In 1931, Earhart set a world altitude record of 18,415 feet and became involved with the Ninety-Nines, a female pilot organization advancing the cause and awareness of women in aviation. Her solo flight across the Atlantic established her as an international hero, and she was presented the Distinguished Flying Cross from the U.S. Congress. Earhart’s final flight was an attempt to circumnavigate the earth around the equator. She disappeared on July 2, 1937 along with Fred Noonan while attempting to land on Howland Island on the last leg of their journey. President Franklin D. Roosevelt spent an estimated four million dollars in searching for the pair to no success. On January 5, 1939, Earhart was declared legally dead. However, her legacy lives on today. Amelia Earhart Day is held annually on July 24, and she proved that as one of the world’s most famous pilots, women can excel in their professions. 

Harriet Tubman by Kirt Morrison Unsplash

As one of the leading abolitionists in the mid-1800s, Harriet Tubman was born into slavery as one of nine children to her enslaved parents. After an early life of physical and mental hardships, Harriet married a free African American man named John Tubman. However, she was still considered a slave as well as her children. In 1849, Tubman escaped slavery using the Underground Railroad; she traveled from Maryland to Philadelphia. Between 1950 and 1960, Tubman made 19 trips from the south to the north, guiding more than 300 black slaves to freedom. The Fugitive Slave Law was passed in 1850, where escaped slaves could be captured in the north and returned to their owners in the south. In response, Tubman re-routed the Underground Railroad to end in Canada, which prohibited slavery. During the Civil War, she supported the Union Army as a cook and nurse, then became an armed scout and spy. Tubman was the first woman in the war to lead an armed expedition, and she liberated more than 700 slaves in South Carolina. Her legacy still lives on as one of the most famous civilians in American history before the Civil War. Helping hundreds of men and women to freedom, she opened opportunities for others and became a leading figure in the Civil War. 

Maria Sklodowska, also known as Marie Curie, was born in Warsaw (capital of modern-day Poland) in November of 1867 as the youngest of five children. Her father was a math and physics instructor and she took after him, becoming engrossed in physics, chemistry, and math. In 1891, Curie enrolled at the Sorbonne University and completed her master’s degree in physics in 1893. She also became the first female professor at the college. She married Pierre Curie, a French physicist, in 1895. Curie discovered radioactivity, and with the help of her husband, the radioactive elements polonium and radium. She also heavily supported the development of X-rays and conducted experiments on uranium rays.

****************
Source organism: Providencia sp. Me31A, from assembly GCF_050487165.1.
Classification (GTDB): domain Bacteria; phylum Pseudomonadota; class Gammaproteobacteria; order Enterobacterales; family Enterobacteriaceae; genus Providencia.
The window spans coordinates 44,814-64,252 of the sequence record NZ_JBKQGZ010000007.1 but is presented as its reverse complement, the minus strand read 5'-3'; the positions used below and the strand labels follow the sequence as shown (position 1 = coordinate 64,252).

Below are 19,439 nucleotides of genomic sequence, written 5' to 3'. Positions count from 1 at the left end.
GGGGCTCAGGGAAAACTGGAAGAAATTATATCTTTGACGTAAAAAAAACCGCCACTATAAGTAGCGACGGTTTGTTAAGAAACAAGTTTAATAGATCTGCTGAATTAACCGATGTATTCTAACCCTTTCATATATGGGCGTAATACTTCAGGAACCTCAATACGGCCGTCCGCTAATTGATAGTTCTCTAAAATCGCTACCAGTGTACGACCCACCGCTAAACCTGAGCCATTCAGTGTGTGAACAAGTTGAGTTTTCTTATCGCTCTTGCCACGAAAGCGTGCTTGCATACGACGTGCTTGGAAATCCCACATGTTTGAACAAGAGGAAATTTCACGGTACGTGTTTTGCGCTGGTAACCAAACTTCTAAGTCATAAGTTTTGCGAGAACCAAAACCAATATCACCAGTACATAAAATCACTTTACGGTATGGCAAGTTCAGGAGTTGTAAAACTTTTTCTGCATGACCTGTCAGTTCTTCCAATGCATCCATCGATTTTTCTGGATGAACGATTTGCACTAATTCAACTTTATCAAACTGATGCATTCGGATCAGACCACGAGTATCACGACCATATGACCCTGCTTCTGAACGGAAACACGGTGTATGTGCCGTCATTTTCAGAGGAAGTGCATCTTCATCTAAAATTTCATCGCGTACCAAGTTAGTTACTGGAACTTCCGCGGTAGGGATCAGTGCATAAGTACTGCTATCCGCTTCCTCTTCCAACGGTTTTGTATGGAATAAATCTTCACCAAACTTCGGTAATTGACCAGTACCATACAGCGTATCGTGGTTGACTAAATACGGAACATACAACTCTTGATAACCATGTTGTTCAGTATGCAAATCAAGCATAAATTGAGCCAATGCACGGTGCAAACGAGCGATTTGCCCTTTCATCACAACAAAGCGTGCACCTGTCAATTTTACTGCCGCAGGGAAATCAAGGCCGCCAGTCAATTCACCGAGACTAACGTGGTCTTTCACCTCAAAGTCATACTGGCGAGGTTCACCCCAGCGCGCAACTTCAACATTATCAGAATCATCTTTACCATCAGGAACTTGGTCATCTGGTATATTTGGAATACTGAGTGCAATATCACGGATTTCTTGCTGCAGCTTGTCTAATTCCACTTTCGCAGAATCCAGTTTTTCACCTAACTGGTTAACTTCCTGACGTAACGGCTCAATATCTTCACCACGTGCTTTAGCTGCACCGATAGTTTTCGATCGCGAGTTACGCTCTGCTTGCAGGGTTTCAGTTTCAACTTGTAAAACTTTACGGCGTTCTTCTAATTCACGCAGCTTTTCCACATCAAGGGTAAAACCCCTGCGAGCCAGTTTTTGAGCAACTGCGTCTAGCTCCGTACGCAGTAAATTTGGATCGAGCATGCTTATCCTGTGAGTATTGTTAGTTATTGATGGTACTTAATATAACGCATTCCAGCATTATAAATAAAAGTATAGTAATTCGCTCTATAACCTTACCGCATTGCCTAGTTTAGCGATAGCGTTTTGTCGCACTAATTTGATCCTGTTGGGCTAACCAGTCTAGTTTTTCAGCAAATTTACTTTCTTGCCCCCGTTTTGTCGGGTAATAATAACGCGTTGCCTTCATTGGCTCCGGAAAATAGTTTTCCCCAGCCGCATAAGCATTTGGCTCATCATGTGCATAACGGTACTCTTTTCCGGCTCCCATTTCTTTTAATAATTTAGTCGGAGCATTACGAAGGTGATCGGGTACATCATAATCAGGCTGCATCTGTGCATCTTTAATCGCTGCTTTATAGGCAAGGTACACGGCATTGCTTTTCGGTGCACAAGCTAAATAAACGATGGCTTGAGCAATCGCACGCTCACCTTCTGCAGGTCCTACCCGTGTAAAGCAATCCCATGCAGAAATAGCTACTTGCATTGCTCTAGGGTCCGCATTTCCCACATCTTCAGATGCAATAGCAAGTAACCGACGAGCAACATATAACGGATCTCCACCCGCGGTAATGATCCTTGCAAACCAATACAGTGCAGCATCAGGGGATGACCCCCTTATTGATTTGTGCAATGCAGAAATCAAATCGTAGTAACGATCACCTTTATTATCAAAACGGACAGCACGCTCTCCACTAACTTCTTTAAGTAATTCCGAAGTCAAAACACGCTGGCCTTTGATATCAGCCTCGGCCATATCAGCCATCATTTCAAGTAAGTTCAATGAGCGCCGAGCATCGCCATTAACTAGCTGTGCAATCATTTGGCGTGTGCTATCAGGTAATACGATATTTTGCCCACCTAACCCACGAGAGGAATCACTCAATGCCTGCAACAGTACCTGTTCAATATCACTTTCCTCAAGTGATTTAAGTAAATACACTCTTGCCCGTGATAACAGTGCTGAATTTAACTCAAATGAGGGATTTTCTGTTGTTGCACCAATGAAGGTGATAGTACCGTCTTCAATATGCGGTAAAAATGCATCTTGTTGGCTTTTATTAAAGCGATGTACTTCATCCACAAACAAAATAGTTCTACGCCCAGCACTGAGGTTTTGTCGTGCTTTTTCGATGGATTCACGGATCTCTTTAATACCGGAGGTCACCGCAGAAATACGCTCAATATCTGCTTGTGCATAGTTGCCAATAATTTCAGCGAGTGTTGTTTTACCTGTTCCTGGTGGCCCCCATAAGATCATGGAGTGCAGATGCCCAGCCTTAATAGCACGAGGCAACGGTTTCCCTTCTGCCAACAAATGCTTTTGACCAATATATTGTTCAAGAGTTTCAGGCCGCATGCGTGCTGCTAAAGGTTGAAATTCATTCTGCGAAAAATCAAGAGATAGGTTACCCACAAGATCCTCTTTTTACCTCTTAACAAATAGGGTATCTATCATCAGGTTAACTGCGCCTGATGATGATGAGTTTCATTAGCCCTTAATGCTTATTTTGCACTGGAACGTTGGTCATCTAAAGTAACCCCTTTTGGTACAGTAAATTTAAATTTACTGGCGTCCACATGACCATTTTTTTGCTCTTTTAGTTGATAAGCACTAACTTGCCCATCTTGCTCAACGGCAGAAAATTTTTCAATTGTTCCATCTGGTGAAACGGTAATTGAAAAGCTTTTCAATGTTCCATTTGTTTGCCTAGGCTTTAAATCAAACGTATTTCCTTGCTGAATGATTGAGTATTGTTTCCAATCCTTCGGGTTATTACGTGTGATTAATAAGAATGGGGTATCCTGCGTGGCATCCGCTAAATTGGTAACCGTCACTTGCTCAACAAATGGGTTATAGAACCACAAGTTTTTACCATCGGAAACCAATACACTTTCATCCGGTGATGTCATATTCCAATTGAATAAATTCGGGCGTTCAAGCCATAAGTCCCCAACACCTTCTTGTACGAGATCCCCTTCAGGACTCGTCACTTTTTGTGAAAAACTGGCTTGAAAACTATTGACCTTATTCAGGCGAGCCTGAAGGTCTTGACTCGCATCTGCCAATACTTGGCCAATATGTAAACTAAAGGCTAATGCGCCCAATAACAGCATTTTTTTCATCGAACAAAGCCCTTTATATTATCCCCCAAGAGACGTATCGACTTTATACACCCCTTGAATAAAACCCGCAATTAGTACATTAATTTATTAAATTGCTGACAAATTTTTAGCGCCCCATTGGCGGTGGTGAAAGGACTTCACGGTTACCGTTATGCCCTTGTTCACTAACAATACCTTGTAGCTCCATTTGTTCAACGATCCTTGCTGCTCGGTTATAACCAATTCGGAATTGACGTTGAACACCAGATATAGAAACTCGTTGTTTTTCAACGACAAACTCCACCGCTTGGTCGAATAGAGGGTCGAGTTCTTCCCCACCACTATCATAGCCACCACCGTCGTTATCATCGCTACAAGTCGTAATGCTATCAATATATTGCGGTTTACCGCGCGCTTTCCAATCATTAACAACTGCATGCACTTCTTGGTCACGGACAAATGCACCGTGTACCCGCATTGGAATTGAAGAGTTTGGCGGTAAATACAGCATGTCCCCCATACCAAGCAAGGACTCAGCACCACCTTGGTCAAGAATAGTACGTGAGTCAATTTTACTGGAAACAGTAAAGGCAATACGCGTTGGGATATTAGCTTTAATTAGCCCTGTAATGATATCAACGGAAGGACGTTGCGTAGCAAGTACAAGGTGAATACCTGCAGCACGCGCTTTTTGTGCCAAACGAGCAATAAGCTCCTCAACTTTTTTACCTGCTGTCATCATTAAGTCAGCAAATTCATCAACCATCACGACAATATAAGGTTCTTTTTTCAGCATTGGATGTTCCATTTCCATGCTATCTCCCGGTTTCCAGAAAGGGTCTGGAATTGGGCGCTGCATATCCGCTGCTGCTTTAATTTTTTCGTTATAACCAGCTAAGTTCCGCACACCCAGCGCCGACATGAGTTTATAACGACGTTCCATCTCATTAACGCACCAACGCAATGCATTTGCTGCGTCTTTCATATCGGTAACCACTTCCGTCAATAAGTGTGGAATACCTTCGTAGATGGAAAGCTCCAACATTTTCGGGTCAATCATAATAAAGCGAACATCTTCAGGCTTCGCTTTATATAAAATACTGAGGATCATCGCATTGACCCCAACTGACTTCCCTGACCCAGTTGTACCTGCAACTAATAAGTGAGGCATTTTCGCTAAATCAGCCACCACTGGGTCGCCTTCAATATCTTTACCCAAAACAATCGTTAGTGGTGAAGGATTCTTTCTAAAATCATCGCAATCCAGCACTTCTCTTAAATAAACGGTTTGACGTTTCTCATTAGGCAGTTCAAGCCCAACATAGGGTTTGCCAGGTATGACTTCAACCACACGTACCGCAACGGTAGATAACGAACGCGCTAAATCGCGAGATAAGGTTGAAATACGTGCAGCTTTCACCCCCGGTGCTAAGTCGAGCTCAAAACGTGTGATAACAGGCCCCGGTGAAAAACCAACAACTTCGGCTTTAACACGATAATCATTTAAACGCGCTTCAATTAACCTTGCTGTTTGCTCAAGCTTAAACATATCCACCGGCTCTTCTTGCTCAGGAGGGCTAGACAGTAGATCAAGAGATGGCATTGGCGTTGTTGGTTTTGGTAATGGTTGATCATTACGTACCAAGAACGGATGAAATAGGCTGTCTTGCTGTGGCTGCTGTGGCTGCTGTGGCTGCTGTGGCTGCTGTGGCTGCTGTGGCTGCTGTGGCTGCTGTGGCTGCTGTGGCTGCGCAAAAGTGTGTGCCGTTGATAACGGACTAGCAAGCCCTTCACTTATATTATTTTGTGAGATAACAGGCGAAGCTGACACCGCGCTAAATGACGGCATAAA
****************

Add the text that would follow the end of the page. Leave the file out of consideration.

Scientist by Artem Podrezon Pexels

Curie earned two Nobel Prizes: one for physics in 1903 for her work on radioactivity and the other for chemistry in 1911 for her discovery of radium and polonium. She was the first woman ever to win a Nobel Prize and the first person to win the award twice. Curie also joined several other famous scientists, including Albert Einstein and Max Planck, in attending the first Solvay Congress in Physics, which discussed groundbreaking discoveries in the field. In 1934, Curie died of aplastic anemia, which is caused by prolonged exposure to radiation. Throughout her lifetime, Curie made numerous breakthroughs in science and served as a role model for women in the field. 

Women as leaders, scientists, pioneers, and trailblazers have paved the way for future generations. It is because of them that women have been inspired and empowered to accomplish unimaginable achievements and discovered breakthroughs in all aspects of life. Honoring women who have lived before, who are alive now, and the women in the future is why we celebrate and acknowledge their contributions and accomplishments during Women’s History Month. 

 

 

Be civil. Comments will be removed if they violate our T&C. Comments closed after 14 days.

Bella Villarin
Bella is a proud military brat who has been a resident of Coronado since 2015. She was born in Japan and after a short stay in Virginia, traveled extensively throughout Asia while living in Singapore and picking up another language. A freshman at Coronado High School, Bella can be found at the driving range or golf course when not in school, studying, writing, playing the guitar, or spending time with her family. Have news to share? Send tips, story ideas or letters to the editor to: manager@coronadotimes.com
Advertisement
Sponsored Partner Links

LETTERS TO THE EDITOR

NEW STORIES